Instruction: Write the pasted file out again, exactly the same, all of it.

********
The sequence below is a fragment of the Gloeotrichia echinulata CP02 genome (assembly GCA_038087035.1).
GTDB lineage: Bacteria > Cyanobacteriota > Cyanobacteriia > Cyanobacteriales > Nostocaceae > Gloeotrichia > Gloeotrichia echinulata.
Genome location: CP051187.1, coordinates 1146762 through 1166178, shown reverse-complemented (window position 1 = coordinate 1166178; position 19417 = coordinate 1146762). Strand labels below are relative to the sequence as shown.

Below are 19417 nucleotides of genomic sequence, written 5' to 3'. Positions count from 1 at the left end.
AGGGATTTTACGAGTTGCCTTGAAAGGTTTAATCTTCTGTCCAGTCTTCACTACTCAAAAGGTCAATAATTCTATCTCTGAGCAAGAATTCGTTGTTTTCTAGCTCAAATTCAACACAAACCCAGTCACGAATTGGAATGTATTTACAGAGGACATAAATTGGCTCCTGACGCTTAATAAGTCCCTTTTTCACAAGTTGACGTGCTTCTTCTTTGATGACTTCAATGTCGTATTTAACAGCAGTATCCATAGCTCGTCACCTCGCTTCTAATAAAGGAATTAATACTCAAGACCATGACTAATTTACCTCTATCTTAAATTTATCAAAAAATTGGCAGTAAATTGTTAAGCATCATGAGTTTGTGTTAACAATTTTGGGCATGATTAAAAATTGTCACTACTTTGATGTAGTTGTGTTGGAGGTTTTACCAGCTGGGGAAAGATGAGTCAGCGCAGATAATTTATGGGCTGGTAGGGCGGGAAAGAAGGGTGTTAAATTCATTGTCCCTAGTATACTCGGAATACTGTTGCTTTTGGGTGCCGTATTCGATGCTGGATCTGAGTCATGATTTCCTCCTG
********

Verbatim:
The sequence below is a fragment of the Gloeotrichia echinulata CP02 genome (assembly GCA_038087035.1).
GTDB lineage: Bacteria > Cyanobacteriota > Cyanobacteriia > Cyanobacteriales > Nostocaceae > Gloeotrichia > Gloeotrichia echinulata.
Genome location: CP051187.1, coordinates 1146762 through 1166178, shown reverse-complemented (window position 1 = coordinate 1166178; position 19417 = coordinate 1146762). Strand labels below are relative to the sequence as shown.

Below are 19417 nucleotides of genomic sequence, written 5' to 3'. Positions count from 1 at the left end.
AGGGATTTTACGAGTTGCCTTGAAAGGTTTAATCTTCTGTCCAGTCTTCACTACTCAAAAGGTCAATAATTCTATCTCTGAGCAAGAATTCGTTGTTTTCTAGCTCAAATTCAACACAAACCCAGTCACGAATTGGAATGTATTTACAGAGGACATAAATTGGCTCCTGACGCTTAATAAGTCCCTTTTTCACAAGTTGACGTGCTTCTTCTTTGATGACTTCAATGTCGTATTTAACAGCAGTATCCATAGCTCGTCACCTCGCTTCTAATAAAGGAATTAATACTCAAGACCATGACTAATTTACCTCTATCTTAAATTTATCAAAAAATTGGCAGTAAATTGTTAAGCATCATGAGTTTGTGTTAACAATTTTGGGCATGATTAAAAATTGTCACTACTTTGATGTAGTTGTGTTGGAGGTTTTACCAGCTGGGGAAAGATGAGTCAGCGCAGATAATTTATGGGCTGGTAGGGCGGGAAAGAAGGGTGTTAAATTCATTGTCCCTAGTATACTCGGAATACTGTTGCTTTTGGGTGCCGTATTCGATGCTGGATCTGAGTCATGATTTCCTCCTG